Oaxaca, Oaxaca

What is Oaxaca, Oaxaca known for?


military position

for thousands of years, especially in connection with the important ancient centers of Monte Albán and Mitla, which are close to modern Oaxaca city. The Aztecs entered the valley in 1440 and named it "Huaxyacac," a Nahuatl phrase meaning "among the huaje" (Leucaena leucocephala) trees. A strategic military position was created here, at what is now called the Cerro (large hill) del Fortín to keep an eye on the Zapotec capital


programs+breaking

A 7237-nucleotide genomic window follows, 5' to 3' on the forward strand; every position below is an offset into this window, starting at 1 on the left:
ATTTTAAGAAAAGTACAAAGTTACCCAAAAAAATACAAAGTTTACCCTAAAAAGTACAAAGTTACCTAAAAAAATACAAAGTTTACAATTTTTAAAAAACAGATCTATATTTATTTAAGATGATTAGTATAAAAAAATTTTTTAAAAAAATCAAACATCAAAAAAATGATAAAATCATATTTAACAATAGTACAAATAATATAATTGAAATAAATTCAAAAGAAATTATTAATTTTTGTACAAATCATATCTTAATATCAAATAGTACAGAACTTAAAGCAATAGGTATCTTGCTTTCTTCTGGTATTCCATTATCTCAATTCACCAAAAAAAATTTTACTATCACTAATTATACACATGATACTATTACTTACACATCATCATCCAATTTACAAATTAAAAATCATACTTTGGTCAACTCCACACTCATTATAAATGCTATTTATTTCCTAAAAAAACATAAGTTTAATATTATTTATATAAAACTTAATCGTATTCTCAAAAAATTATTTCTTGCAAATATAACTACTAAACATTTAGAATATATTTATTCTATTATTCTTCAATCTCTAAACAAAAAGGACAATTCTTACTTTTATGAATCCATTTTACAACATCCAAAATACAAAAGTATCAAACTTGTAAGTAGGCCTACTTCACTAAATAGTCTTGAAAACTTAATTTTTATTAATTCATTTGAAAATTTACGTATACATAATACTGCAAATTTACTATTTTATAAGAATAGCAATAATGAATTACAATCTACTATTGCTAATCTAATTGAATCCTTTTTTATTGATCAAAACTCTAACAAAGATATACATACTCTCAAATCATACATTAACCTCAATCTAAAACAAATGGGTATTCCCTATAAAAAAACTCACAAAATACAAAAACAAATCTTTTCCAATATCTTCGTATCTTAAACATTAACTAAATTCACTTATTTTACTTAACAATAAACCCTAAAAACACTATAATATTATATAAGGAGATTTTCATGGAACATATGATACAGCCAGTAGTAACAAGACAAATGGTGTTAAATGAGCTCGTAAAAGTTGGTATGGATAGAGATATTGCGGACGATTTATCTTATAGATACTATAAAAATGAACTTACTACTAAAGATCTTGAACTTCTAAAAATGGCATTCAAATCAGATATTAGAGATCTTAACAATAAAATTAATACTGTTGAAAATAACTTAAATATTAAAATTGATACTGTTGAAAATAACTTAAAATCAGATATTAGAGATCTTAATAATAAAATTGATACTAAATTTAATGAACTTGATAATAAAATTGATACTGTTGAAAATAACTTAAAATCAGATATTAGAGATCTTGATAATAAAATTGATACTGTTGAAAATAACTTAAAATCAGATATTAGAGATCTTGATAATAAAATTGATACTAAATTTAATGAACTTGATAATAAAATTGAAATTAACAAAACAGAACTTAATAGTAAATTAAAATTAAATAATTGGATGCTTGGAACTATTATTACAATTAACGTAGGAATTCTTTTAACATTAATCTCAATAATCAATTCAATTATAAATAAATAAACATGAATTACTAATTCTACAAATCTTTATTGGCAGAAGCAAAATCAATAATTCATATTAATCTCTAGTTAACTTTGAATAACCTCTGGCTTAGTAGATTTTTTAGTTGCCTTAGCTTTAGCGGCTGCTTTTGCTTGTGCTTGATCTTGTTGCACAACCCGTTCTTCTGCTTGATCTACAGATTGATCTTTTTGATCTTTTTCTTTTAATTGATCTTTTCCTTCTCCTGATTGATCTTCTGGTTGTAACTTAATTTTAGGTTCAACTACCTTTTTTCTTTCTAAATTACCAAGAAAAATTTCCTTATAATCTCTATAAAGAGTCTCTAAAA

. , USA (United States), and supported the Mexican Revolution of 1910 headed by Francisco I. Madero. When Madero was democratically elected president of Mexico, Vasconcelos led a structural change at the National Preparatory School, where he changed the scholar programs, breaking with the positivistic (positivism) influence. After Madero's assassination, promoted by the US ambassador Henry Lane Wilson, Vasconcelos organized a democratic movement in order to defeat the military regime of Victoriano Huerta. Soon after, he was exiled in Paris, where he met Julio Torri, Doctor Atl, Gabriele D'Annunzio and other intellectuals and artists of that time. thumb left Bust at the Instituto Campechano. (File:Vasconcelos en el Instituto Campechano - busto.jpg) DATE OF BIRTH 1882-02-28 PLACE OF BIRTH Oaxaca, Oaxaca, Mexico DATE OF DEATH 1959-06-30 *172 (Mexican Federal Highway 172): Minatitlán (Minatitlán, Veracruz), VER - Coatzacoalcos, VER *175 (Mexican Federal Highway 175): Buenavista (Buenavista, Veracruz), VER - Tuxtepec, OAX; Oaxaca (Oaxaca, Oaxaca), OAX - Puerto Ángel, OAX *176 (Mexican Federal Highway 176): Cansahcab, YUC - Tizimín, YUC *188 (Mexican Federal Highway 188): Haltunchén, CAM - San Antonio Cayal, CAM *190 (Mexican Federal Highway 190): Puebla (Puebla, Puebla), PUE - Huajuapan de León, OAX - Oaxaca (Oaxaca, Oaxaca), OAX - Tehuantepec, OAX - La Ventosa, OAX - Tapanatepec, OAX - Tuxtla Gutiérrez, CHIS - Ciudad Cuauhtémoc (Ciudad Cuauhtémoc, Chiapas), CHIS *190D (Mexican Federal Highway 190D): Tuxtla Gutiérrez, CHIS - San Cristóbal de las Casas, CHIS *Domestic scheduled destinations: Cancún, Chetumal, Cozumel, Huatulco, Ixtapa Zihuatanejo (Zihuatanejo), Mazatlán, Mérida (Mérida, Yucatán), Mexico City, Monterrey, Oaxaca (Oaxaca, Oaxaca), Puerto Escondido (Puerto Escondido (Oaxaca)), Tuxtla Gutiérrez, Veracruz (Veracruz, Veracruz) and Villahermosa. '''El Árbol del Tule''' (Spanish (Spanish language) for '''The Tree of Tule''') is a tree located in the church grounds in the town center of Santa María del Tule in the Mexican state (States of Mexico) of Oaxaca, approximately 9 km east of the city of Oaxaca (Oaxaca, Oaxaca) on the road to Mitla. It is a Montezuma cypress (Taxodium mucronatum) (''Taxodium mucronatum''), or ''ahuehuete'' (meaning "old man of the water" in Nahuatl). It has the stout (wikt:stout)est trunk (trunk (botany)) of any tree in the world. In 2001 it was placed on a UNESCO tentative list of World Heritage Sites. ''Becoming Naomi León'' came from a 1997 visit to the Mexican city of Oaxaca (Oaxaca, Oaxaca) to an annual Christmastime event called the "Night of the Radishes".